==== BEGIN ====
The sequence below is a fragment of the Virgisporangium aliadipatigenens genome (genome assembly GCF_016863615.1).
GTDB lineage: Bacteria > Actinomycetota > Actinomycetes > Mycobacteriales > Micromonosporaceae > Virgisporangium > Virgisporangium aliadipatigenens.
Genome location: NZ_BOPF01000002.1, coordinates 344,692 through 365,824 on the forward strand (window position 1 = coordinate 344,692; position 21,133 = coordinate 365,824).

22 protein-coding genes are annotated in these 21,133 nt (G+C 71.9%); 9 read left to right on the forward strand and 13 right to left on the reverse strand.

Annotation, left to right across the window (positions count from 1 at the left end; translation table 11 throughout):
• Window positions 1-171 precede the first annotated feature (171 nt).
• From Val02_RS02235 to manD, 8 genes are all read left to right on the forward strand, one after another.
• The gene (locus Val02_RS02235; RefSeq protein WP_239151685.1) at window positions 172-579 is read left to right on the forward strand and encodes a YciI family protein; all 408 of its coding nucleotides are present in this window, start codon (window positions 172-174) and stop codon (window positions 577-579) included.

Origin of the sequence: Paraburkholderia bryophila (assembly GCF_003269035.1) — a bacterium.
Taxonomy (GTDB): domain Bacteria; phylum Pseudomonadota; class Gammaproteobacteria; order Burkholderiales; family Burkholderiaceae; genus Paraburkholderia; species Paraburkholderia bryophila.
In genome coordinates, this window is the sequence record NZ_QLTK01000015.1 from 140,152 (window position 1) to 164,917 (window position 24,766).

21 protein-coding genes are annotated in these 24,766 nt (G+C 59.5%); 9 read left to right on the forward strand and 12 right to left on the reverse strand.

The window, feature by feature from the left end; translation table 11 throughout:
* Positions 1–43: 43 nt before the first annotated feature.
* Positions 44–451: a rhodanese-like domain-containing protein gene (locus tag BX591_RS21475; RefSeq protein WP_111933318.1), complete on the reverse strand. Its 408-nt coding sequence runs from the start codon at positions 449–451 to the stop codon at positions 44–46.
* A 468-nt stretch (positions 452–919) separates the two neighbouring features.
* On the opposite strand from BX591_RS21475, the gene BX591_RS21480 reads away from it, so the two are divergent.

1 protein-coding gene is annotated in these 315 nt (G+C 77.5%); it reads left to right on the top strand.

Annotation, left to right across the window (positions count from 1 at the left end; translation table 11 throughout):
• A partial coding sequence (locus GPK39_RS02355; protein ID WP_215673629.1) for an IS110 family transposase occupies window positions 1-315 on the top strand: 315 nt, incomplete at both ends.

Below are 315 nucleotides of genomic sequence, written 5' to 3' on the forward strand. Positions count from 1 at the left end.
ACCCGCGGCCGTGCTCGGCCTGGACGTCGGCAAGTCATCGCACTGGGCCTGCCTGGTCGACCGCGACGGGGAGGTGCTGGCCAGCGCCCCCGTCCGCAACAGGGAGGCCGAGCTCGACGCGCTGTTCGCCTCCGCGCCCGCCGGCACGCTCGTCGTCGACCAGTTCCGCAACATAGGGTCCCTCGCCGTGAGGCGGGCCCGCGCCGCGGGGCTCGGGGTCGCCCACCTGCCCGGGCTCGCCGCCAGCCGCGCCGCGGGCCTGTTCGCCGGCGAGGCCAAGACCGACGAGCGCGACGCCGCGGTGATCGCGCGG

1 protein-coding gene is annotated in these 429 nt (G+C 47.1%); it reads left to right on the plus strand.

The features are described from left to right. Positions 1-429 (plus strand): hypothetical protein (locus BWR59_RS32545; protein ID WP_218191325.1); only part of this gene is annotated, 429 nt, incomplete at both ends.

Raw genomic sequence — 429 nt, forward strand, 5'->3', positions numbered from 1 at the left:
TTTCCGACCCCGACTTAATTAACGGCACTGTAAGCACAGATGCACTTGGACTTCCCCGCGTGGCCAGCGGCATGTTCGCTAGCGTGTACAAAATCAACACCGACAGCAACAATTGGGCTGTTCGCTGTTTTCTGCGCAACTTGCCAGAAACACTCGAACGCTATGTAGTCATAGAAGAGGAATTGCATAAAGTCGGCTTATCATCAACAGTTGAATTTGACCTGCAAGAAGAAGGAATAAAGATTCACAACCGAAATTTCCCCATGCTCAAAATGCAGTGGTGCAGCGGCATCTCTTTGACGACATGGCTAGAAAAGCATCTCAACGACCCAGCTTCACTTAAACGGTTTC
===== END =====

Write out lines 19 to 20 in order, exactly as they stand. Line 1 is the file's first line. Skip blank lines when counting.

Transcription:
Annotation, left to right across the window (positions count from 1 at the left end; translation table 11 throughout):
• A partial coding sequence (locus GPK39_RS02355; protein ID WP_215673629.1) for an IS110 family transposase occupies window positions 1-315 on the top strand: 315 nt, incomplete at both ends.